"So I would, lad. I would rather shoot a man like that than a lion.
The animal kills for food, the man slays for the savage lust of

"Then we keep on," said Compton, "and no more speeches from the
captain to the crew on the score of turning back."

"There's one thing," said Mr. Hume; "this Garden of Rest, if we find
it, may turn out to be a complete naturalist's preserve."

"Hurrah!" cried Venning. "Give me the beetles, and you can have the
gorillas. Let's hope we shall have a real rest in this wonderful

"Won't be much rest while Hassan is around," said Compton; "but
we'll have the pull of him if we can get there first."

"Without his knowledge," added the hunter. "The advantage of a
surprise is everything in native warfare, as you have gathered in
listening to Muata's yams."

"We'll have to lie up to-night, I suppose, or else we shall overrun
the spot where we are to meet Muata."

"It cannot be very far. I take it we are now travelling on the short
leg of a triangle, the long leg being the track we made through the
forest, and the other leg the tributary stream down which Hassan
went to pick up his cannibal allies."

"All we want, then," said Compton, "is a few hours' start, for we
can show a clean pair of heels to any canoe afloat."

"That is right enough; but you have to reckon with a cunning foe,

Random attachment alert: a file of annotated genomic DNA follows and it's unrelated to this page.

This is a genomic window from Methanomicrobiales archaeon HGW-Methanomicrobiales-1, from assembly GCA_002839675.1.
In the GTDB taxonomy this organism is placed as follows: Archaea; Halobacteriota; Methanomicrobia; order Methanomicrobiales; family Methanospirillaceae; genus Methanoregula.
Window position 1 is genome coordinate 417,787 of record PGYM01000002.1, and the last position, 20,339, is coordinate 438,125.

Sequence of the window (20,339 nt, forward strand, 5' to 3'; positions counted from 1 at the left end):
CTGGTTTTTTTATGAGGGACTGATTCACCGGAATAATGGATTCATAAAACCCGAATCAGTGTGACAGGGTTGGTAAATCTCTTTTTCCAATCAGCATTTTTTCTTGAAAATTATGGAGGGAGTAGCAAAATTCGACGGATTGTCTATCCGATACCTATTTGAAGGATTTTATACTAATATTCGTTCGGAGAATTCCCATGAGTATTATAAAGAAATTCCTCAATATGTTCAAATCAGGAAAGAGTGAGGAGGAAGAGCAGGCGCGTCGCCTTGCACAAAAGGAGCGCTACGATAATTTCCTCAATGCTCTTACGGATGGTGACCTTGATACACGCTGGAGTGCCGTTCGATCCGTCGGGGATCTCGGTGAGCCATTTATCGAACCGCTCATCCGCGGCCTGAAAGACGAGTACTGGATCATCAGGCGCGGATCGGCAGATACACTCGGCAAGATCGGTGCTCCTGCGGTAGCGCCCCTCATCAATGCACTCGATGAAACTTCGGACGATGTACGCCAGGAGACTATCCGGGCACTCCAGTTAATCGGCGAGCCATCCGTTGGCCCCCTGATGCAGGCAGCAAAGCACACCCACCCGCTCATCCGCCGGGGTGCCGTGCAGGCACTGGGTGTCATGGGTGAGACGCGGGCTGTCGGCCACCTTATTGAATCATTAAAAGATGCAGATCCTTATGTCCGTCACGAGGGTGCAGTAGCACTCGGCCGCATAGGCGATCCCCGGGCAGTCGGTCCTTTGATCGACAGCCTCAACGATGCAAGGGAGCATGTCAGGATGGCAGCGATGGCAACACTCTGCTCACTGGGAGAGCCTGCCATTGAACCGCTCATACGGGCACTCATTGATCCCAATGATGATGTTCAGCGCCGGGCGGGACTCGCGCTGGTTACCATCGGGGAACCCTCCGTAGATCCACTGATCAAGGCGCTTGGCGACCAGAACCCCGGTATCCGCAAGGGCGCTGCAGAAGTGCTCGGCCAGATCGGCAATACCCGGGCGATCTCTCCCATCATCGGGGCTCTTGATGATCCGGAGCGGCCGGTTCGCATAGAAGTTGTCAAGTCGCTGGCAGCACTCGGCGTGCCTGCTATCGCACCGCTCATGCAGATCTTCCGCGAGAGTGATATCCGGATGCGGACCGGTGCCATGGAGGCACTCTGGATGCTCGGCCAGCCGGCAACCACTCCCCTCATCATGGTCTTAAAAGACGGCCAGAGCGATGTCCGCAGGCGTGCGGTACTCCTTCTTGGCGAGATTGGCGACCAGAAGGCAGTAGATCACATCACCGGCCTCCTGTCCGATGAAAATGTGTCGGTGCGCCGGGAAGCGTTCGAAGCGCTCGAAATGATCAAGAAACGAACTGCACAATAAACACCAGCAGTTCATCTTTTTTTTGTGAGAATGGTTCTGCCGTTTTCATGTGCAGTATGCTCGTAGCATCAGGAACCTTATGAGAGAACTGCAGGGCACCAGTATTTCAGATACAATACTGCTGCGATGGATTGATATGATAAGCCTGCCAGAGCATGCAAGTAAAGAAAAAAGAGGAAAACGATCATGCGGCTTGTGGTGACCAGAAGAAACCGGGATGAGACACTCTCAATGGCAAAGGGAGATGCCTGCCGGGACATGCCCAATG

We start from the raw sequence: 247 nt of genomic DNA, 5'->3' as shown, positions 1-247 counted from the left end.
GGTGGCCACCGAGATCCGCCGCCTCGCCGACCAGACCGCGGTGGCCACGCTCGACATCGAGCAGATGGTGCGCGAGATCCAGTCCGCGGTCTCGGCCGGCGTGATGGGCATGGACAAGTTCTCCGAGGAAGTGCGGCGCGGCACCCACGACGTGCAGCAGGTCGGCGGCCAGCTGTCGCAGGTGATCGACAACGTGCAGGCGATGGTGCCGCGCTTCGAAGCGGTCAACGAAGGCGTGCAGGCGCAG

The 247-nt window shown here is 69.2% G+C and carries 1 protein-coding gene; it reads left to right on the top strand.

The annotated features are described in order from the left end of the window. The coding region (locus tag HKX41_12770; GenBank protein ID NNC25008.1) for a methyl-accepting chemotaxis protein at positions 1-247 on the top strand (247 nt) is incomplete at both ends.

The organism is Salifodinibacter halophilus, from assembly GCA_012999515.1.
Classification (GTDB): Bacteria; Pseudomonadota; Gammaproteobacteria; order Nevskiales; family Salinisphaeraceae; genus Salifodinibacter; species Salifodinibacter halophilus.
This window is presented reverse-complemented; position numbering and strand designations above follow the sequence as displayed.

and it is more than probable that Hassan has left some of his men
ahead to keep watch. We'll hug the shore, and keep on as long as

The levers clanked merrily, the little screw lashed up the dark
waters. One reach of the river was very much like another, but the
silence and the absence of life which at first had depressed them
now gave them comfort, for in this gloomy waterway a strange human
being meant a possible enemy.



As the night came stealthily creeping over wood and water, sending
hosts of birds with loud scoldings to their chosen roosting-places--
for out of those myriads of trees only certain trees were selected--
the boat was put in near the right bank. The levers were muffled,
and the "lookout,"  with a bill-hook ready to fend off any snag, and
a bull's-eye lantern to shoot a sudden light, took up his position
in the bows. She crept on slowly through the pitch darkness, the
crew easing off at times to listen as some loud noise broke the
silence--the plunge of a hippo, the snort of an angry bull, the
swirl of a fish, or the cry of an otter from the bank. In one of
these silences a whisper came from the bows.

"Look," said Venning; and he flashed the bull's-eye on the bank.

The others, glancing along the streamer of light, saw reflected two
bright eyes, a gleaming muzzle, and the tips of curved horns.

"A buffalo," whispered Mr. Hume.

As the boat drifted slowly past, they watched the bright eyes, and
the eyes of the animal followed them. Out of the intense blackness
only those points were visible--the luminous eyes, the shining
muzzle, and the tips of the horns. The rest was left to the
imagination; yet the picture seemed to stand out of a shaggy forest
bull, his fore feet on the brink of the water, and his head thrown

"What a picture for a flash-light photo!" muttered Venning,